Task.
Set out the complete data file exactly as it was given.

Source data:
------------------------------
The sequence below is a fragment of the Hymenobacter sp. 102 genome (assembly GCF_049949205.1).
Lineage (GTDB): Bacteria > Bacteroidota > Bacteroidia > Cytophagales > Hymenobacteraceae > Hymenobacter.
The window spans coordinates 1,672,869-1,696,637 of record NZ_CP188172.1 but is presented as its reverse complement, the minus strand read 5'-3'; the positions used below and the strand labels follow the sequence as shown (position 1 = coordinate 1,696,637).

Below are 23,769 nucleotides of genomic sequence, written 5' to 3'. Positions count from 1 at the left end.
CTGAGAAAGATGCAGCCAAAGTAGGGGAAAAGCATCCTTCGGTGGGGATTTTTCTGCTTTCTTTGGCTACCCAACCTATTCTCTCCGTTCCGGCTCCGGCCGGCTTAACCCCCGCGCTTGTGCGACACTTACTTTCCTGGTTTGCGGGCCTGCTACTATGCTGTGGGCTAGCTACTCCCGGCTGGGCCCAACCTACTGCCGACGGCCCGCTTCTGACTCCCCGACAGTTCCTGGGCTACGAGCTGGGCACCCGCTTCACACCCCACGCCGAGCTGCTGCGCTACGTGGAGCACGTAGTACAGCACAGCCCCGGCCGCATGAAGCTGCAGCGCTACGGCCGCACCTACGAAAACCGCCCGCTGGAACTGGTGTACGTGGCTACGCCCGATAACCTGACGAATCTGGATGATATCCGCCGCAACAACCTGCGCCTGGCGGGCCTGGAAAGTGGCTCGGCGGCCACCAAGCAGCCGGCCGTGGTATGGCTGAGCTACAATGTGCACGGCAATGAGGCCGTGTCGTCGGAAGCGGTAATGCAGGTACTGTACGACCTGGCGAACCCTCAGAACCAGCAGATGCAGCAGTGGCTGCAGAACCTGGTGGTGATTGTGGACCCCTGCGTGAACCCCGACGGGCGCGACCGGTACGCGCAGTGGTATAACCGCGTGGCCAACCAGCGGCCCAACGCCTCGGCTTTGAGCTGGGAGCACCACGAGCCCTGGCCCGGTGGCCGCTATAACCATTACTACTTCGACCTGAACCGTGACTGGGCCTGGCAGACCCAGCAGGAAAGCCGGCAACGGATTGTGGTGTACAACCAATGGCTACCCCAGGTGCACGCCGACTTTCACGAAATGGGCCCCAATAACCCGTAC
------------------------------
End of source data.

The sequence below is a fragment of the Hymenobacter sp. 102 genome (assembly GCF_049949205.1).
Lineage (GTDB): Bacteria > Bacteroidota > Bacteroidia > Cytophagales > Hymenobacteraceae > Hymenobacter.
The window spans coordinates 1,672,869-1,696,637 of record NZ_CP188172.1 but is presented as its reverse complement, the minus strand read 5'-3'; the positions used below and the strand labels follow the sequence as shown (position 1 = coordinate 1,696,637).

Below are 23,769 nucleotides of genomic sequence, written 5' to 3'. Positions count from 1 at the left end.
CTGAGAAAGATGCAGCCAAAGTAGGGGAAAAGCATCCTTCGGTGGGGATTTTTCTGCTTTCTTTGGCTACCCAACCTATTCTCTCCGTTCCGGCTCCGGCCGGCTTAACCCCCGCGCTTGTGCGACACTTACTTTCCTGGTTTGCGGGCCTGCTACTATGCTGTGGGCTAGCTACTCCCGGCTGGGCCCAACCTACTGCCGACGGCCCGCTTCTGACTCCCCGACAGTTCCTGGGCTACGAGCTGGGCACCCGCTTCACACCCCACGCCGAGCTGCTGCGCTACGTGGAGCACGTAGTACAGCACAGCCCCGGCCGCATGAAGCTGCAGCGCTACGGCCGCACCTACGAAAACCGCCCGCTGGAACTGGTGTACGTGGCTACGCCCGATAACCTGACGAATCTGGATGATATCCGCCGCAACAACCTGCGCCTGGCGGGCCTGGAAAGTGGCTCGGCGGCCACCAAGCAGCCGGCCGTGGTATGGCTGAGCTACAATGTGCACGGCAATGAGGCCGTGTCGTCGGAAGCGGTAATGCAGGTACTGTACGACCTGGCGAACCCTCAGAACCAGCAGATGCAGCAGTGGCTGCAGAACCTGGTGGTGATTGTGGACCCCTGCGTGAACCCCGACGGGCGCGACCGGTACGCGCAGTGGTATAACCGCGTGGCCAACCAGCGGCCCAACGCCTCGGCTTTGAGCTGGGAGCACCACGAGCCCTGGCCCGGTGGCCGCTATAACCATTACTACTTCGACCTGAACCGTGACTGGGCCTGGCAGACCCAGCAGGAAAGCCGGCAACGGATTGTGGTGTACAACCAATGGCTACCCCAGGTGCACGCCGACTTTCACGAAATGGGCCCCAATAACCCGTAC